Apparently you don’t understand the concept of irony.

    • "It's hard to be sure whether other slides are meant to support the sux statement or define it, so I just quoted the sux statement and some other slide without assuming anything."

      Ha!

    • You shouldn't have said Benchmark.pm "sux" if it doesn't...

      It's obvious (to me, anyway) from the slide that he's implying that saying "Benchmark sux" means that it actually sucks in the same way that saying CPANTS "measures kwalitee" means that it actually measures quality. So just saying that "Benchmark sux" is taking the slide out of context.

      • I saw that kwalitee analogy in the slide, but...well, if I could find a link to get to the top post I would look at the slide again, but this forum software sucks. I though the kwalitee thing was just explaining that quality is to kwalitee as sucks is to sux.
    • Mmmm, I missed that:

      “Rather than simply describing the vulnerabilities and their exploits theoretically or showing you how to use pre-existing tools to exploit the vulnerabilities…provides the nuts & bolts you need to learn how to program your own exploit code.”

      I have explained to a number of people how to conduct SQL injection attacks. Will you boycott me now?

      • It's not as bad if you're selective about who your teaching, and it depends on why you're teaching them, but yes, I'll boycott you too. Not sure what you sell though.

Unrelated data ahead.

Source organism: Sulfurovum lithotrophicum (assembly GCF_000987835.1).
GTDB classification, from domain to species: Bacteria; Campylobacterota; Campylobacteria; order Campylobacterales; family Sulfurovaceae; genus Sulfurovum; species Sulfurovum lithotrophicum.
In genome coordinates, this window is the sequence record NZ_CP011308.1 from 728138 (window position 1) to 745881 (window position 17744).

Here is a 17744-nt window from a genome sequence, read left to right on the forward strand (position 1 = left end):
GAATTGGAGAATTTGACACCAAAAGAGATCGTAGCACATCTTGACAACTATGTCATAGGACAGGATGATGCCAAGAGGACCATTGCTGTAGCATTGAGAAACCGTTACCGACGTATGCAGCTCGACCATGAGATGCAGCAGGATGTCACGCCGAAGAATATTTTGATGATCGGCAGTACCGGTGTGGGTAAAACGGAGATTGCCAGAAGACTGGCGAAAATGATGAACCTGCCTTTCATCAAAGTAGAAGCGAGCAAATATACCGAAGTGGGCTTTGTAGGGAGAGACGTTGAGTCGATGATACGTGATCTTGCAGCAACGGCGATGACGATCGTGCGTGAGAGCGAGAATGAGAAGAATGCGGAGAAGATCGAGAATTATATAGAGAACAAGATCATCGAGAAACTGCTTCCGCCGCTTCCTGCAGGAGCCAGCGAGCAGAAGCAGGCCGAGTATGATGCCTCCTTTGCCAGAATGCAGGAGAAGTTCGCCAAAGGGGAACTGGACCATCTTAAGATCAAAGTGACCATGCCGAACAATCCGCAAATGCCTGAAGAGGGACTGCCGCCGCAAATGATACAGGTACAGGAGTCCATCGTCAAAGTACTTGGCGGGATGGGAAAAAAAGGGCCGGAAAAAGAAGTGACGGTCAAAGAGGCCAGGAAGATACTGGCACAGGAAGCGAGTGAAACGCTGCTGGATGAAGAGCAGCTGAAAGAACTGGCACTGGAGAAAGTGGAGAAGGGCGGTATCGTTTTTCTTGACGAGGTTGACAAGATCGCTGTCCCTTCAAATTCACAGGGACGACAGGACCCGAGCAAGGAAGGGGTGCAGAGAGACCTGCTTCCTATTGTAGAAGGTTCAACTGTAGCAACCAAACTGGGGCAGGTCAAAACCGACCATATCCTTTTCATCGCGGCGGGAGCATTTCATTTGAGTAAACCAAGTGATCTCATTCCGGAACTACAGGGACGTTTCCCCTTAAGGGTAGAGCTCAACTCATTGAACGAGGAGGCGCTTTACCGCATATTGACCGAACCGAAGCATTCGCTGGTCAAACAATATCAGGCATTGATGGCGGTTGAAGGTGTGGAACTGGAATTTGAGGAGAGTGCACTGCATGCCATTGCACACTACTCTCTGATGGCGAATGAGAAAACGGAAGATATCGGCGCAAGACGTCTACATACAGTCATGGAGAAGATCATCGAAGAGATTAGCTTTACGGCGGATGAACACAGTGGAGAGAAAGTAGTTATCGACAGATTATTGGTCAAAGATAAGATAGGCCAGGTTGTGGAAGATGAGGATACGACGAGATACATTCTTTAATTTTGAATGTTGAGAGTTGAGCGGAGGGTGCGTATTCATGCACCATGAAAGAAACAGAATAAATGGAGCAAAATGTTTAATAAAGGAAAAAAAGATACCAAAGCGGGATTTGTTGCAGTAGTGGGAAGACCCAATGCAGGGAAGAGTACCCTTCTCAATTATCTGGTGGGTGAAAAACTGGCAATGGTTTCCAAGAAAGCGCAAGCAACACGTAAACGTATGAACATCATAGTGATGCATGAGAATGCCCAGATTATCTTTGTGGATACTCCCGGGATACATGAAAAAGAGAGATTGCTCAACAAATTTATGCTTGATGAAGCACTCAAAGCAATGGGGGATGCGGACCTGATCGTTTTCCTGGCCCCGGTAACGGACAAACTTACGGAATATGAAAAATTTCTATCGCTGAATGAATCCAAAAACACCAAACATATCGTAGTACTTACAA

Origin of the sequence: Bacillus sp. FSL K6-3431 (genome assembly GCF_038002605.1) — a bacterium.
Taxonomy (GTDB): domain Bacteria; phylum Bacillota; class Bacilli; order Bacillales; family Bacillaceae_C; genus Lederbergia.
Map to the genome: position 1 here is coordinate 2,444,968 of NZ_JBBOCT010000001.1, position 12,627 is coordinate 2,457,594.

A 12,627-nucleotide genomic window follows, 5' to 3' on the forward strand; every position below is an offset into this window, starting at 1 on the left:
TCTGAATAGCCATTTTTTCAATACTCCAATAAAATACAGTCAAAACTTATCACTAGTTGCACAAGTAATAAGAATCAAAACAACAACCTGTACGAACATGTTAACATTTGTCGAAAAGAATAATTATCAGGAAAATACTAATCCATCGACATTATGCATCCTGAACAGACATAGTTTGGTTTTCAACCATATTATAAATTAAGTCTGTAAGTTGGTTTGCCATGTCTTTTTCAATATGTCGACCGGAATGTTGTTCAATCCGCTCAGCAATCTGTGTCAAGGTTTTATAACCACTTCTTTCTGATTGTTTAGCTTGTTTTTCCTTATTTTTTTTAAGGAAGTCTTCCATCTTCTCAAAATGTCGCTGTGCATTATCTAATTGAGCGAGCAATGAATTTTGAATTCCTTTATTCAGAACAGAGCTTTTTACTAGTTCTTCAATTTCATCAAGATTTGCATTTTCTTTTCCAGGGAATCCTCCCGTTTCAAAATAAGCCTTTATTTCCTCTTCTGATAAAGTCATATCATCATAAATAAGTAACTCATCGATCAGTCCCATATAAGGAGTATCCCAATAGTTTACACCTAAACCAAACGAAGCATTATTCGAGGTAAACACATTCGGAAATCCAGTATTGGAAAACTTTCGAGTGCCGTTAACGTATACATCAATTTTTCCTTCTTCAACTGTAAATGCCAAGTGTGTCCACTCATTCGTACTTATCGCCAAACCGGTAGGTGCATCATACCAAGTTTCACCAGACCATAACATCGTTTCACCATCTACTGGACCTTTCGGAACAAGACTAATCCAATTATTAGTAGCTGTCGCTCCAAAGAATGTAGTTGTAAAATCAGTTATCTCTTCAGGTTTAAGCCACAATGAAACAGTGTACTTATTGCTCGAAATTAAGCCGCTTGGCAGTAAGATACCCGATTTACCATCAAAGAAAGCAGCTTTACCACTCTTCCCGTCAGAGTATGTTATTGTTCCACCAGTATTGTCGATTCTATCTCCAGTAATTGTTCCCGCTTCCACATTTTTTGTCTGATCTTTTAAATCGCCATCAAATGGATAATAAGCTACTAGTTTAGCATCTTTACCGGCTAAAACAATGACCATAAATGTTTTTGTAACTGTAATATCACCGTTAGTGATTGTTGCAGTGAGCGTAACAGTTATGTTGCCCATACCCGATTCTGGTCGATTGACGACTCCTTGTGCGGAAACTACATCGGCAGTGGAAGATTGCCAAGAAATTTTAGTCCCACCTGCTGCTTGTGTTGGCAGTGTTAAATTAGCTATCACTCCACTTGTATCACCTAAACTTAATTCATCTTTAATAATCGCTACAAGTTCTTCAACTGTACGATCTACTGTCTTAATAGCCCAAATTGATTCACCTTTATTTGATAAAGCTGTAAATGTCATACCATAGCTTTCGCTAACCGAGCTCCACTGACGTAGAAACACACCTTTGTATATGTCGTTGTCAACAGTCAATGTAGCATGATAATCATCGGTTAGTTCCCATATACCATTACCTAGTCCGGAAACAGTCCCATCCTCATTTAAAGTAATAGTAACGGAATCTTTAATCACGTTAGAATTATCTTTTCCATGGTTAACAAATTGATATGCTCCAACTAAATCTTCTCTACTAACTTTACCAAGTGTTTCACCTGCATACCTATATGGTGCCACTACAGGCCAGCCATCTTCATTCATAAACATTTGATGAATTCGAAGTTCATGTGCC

• I would also like to be boycotted. I have written an article, in The Perl Journal or maybe The Perl Review, one of the two, about how to do SQL injection attacks AND hack poorly written CGI scripts, on the way to explaining why taint checking is a good thing. What do I need to do to be boycotted? Is my bringing it to your attention here sufficient? Is there some form I need to fill out? Please reply at your earliest convenience.
          --

          --
          xoa

    • It's hard to be sure whether other slides are meant to support the sux statement or define it, so I just quoted the sux statement and some other slide without assuming anything.

      Why in the world would you quote something you clearly don't understand?

      "I saw it on the internet so it must be true!!"

        - ask
      --

      -- ask bjoern hansen [askbjoernhansen.com], !try; do();

      • Because it was written by a notable author and I was quoting it, not interpreting it in a way I was unsure of. It was written as though "sux" was the bottom line, and it would have been ok to quote it even if I quoted nothing else. I provided a link to the source. Other Wikipedians could have given the module the benefit of the doubt and added more details if they thought it would clarify things. Quoting "sux" was appropriate whether there's total suckiness or not, if that's what a notable author and edito

        • Speaking of suckiness, there's ... you.

          Your opinion is ignored, since I'm the one writing the code, and I hate you.